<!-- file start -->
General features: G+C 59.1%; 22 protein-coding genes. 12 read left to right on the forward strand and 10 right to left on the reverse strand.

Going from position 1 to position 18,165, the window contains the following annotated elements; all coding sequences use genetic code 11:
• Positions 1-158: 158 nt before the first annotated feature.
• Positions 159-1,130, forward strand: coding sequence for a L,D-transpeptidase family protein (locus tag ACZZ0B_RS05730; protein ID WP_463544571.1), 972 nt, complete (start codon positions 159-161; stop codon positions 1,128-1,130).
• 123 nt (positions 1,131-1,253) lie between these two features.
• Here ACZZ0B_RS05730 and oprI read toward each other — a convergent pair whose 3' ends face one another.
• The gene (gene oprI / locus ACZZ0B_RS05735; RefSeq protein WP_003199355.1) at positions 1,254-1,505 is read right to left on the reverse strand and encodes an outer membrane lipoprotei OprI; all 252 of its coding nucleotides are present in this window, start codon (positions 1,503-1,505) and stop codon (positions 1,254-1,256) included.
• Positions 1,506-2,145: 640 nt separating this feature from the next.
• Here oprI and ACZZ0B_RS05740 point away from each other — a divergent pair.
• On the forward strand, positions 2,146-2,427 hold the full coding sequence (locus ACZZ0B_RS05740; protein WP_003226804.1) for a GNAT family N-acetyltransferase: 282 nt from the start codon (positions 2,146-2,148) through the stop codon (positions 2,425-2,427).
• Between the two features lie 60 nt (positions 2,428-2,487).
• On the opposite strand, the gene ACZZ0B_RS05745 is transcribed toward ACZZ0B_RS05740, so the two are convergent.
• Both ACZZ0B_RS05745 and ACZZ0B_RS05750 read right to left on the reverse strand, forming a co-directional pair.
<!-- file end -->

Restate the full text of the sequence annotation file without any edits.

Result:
General features: G+C 59.1%; 22 protein-coding genes. 12 read left to right on the forward strand and 10 right to left on the reverse strand.

Going from position 1 to position 18,165, the window contains the following annotated elements; all coding sequences use genetic code 11:
• Positions 1-158: 158 nt before the first annotated feature.
• Positions 159-1,130, forward strand: coding sequence for a L,D-transpeptidase family protein (locus tag ACZZ0B_RS05730; protein ID WP_463544571.1), 972 nt, complete (start codon positions 159-161; stop codon positions 1,128-1,130).
• 123 nt (positions 1,131-1,253) lie between these two features.
• Here ACZZ0B_RS05730 and oprI read toward each other — a convergent pair whose 3' ends face one another.
• The gene (gene oprI / locus ACZZ0B_RS05735; RefSeq protein WP_003199355.1) at positions 1,254-1,505 is read right to left on the reverse strand and encodes an outer membrane lipoprotei OprI; all 252 of its coding nucleotides are present in this window, start codon (positions 1,503-1,505) and stop codon (positions 1,254-1,256) included.
• Positions 1,506-2,145: 640 nt separating this feature from the next.
• Here oprI and ACZZ0B_RS05740 point away from each other — a divergent pair.
• On the forward strand, positions 2,146-2,427 hold the full coding sequence (locus ACZZ0B_RS05740; protein WP_003226804.1) for a GNAT family N-acetyltransferase: 282 nt from the start codon (positions 2,146-2,148) through the stop codon (positions 2,425-2,427).
• Between the two features lie 60 nt (positions 2,428-2,487).
• On the opposite strand, the gene ACZZ0B_RS05745 is transcribed toward ACZZ0B_RS05740, so the two are convergent.
• Both ACZZ0B_RS05745 and ACZZ0B_RS05750 read right to left on the reverse strand, forming a co-directional pair.